Avoiding Teacher Burnout

Below is a list of articles from around the web regarding Teacher Burnout.  This list of articles has been compiled by SFT but written by talented writers and bloggers from around the world wide web.

Avoiding Teacher Burnout: 5 Strategies

EducationWorld is pleased to present this article by Christi Wilson, a credentialed teacher of highly gifted students in Northern Nevada. She has 11 years of classroom teaching experience, including K-12 education online, and writes for TeacherPortal.com.

With teaching often comes stress and burnout. Educators must fill several roles during the day including classroom instructor, record keeper, member of school committees and playground monitor. Teachers experience stress on a daily basis, and some studies indicate that they suffer from stress at a higher-than-average rate. Read More

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10 Steps for avoiding Teacher Burnout – Edutopia

“Why did I want to be a teacher?” We all face burnout, sometimes on a daily basis, and in my case, especially after fourth period. Most of the time, we can pick ourselves up, brush ourselves off, and go back to the drawing board to try another strategy to find success with student learning. I have to admit that it is getting more and more difficult to make that transition back to a willingness to try again. I can’t help to think students are more difficult than they used to be a few years ago, and pressures from accountability are becoming more oppressive. And of course, the pay for teachers is inadequate. With all of this we may ask, is it worth it?

Rather than provide a list of things to avoid, I would like to take a more proactive stance by sharing things that will help diminish burnout feelings and help you answer, yep, it is worth it. Read More

25 Tips to Reduce Teacher Burnout! – Teach Thought

We teach for the pleasure of sharing a subject or skill that we love and hope to infuse a passion in someone else. We don’t teach for the pounding headaches or the late nights grading. We don’t teach because we like low pay and instability.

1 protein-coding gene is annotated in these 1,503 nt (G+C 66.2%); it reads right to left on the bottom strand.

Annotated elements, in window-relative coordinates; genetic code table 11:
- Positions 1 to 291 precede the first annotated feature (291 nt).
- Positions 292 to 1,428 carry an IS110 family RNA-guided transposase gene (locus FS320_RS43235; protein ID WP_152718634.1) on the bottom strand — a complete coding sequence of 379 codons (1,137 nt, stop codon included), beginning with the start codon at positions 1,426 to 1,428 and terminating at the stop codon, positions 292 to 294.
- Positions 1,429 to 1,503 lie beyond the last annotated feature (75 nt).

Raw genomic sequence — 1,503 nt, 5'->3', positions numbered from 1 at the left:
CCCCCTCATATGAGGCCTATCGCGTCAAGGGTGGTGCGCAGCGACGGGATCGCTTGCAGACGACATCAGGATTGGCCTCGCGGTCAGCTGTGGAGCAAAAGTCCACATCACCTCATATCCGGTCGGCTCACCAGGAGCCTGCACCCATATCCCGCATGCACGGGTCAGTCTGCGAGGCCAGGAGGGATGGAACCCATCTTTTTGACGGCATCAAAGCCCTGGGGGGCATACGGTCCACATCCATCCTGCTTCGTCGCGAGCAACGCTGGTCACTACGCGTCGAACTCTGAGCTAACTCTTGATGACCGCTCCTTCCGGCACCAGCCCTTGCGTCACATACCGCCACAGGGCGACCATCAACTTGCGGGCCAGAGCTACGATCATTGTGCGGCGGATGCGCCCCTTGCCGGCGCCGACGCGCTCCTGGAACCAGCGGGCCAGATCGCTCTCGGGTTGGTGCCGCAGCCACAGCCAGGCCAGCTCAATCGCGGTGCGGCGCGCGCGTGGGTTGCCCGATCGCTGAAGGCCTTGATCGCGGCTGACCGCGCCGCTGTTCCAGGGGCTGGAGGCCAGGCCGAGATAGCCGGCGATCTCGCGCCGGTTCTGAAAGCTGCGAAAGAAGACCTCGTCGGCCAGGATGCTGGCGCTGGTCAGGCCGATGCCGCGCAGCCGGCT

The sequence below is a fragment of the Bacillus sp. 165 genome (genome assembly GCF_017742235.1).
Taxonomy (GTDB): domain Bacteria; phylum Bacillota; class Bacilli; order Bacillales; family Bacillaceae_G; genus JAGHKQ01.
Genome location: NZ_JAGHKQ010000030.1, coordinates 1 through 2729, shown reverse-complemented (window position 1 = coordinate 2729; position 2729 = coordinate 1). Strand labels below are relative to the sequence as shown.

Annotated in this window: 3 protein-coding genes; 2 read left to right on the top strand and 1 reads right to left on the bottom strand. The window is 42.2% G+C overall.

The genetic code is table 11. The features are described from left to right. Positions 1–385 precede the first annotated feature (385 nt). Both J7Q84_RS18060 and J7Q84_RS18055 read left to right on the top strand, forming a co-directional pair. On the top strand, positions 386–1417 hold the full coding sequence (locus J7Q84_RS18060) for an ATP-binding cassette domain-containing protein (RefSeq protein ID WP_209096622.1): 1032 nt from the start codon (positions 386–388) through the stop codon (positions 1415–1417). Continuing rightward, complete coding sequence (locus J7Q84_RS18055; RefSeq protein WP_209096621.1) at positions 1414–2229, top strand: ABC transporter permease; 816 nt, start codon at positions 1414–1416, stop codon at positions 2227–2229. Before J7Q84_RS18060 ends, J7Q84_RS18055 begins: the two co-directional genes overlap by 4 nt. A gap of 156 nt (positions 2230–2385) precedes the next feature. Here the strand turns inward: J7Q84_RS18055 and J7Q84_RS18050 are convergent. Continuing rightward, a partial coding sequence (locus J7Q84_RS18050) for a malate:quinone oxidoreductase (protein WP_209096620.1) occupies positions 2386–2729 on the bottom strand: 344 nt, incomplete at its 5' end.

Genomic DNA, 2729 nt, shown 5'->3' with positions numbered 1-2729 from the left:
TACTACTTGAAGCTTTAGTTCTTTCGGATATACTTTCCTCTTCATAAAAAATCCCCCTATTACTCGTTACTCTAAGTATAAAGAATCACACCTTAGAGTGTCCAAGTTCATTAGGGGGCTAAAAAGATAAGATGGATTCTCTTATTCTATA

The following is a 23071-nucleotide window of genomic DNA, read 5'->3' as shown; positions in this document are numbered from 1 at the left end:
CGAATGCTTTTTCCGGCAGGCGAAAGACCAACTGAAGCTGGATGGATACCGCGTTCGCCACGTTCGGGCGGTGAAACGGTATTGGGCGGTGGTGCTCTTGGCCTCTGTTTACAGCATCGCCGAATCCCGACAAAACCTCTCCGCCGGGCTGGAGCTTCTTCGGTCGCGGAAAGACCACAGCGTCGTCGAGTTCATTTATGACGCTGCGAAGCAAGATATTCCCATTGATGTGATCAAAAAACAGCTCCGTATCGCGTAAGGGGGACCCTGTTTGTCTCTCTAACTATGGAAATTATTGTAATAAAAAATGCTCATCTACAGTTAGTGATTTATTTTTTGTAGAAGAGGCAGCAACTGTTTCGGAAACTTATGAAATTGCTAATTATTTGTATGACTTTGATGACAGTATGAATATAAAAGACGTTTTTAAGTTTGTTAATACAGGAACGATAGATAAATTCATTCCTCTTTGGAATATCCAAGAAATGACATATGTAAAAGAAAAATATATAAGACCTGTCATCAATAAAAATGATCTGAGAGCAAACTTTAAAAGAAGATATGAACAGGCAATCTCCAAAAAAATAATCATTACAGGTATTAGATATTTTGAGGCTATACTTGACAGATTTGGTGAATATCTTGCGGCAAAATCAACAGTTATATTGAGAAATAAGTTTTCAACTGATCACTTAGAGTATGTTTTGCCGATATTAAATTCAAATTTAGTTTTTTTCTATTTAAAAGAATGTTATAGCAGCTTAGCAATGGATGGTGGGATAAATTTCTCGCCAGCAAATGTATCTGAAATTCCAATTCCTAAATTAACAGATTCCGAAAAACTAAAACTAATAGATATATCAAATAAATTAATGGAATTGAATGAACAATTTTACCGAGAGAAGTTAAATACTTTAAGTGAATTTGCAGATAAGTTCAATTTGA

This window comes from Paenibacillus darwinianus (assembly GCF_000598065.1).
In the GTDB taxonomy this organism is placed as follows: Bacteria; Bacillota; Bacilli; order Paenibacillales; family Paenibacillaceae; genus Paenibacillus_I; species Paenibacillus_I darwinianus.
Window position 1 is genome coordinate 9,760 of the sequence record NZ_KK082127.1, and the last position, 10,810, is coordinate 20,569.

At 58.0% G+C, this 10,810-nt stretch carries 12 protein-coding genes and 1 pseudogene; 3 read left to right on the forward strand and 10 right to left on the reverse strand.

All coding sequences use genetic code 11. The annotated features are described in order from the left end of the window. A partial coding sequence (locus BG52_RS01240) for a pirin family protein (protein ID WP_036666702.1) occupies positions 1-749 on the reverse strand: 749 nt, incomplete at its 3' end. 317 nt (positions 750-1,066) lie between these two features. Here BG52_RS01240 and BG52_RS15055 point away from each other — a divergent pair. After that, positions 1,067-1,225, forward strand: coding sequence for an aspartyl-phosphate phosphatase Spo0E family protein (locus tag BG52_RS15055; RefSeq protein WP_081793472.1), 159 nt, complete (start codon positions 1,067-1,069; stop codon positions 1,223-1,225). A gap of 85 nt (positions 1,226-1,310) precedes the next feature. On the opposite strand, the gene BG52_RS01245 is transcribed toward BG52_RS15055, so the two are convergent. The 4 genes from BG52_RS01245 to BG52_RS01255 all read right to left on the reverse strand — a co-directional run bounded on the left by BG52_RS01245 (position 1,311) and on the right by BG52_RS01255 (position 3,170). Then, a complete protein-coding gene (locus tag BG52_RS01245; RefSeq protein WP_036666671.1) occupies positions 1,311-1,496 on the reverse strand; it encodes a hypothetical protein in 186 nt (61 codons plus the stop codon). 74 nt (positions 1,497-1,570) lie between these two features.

So, in the light of how teachers are treated, it’s only natural to see teachers burnout more quickly than in any other profession. That’s why we need to take steps to protect ourselves from the inevitable because it can be prevented and controlled. Follow these steps and keep yourself safe from the overkill, the stress, the demands, the inconsistencies, the long hours, the endless grind, and the disregard for competitive compensation. Read More

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What is burnout? – British Council

All of us feel tired, even exhausted at times, but this is perfectly normal if you have a full schedule. Some of us may also have felt like calling in sick and staying in bed on a rainy Friday morning, just before a lesson with a challenging group. That’s also understandable. But when the sun is shining and you have a lesson with a motivated group of learners, but still feel unable to face the day, then you are probably on the way to burnout.

Professional burnout is not simply the result of being overworked and underpaid. It can be the result of prolonged stress, and emotional fatigue, feeling isolated and not respected. The condition affects job performance and it is contagious; it may even result in physical illness.

It is not a happy topic but one that we need to talk about if we are to fight it. Read More

Articles by Stress Free Teacher:

My Interview with @samschoolstuff by SFT

The Stress Free Teacher Book: Eat, Sleep, Teach, Repeat? By SFT

Don’t worry about your pupils achievements worry about your staff! If you look after your staff your staff will take care of the pupils’ achievements!

 

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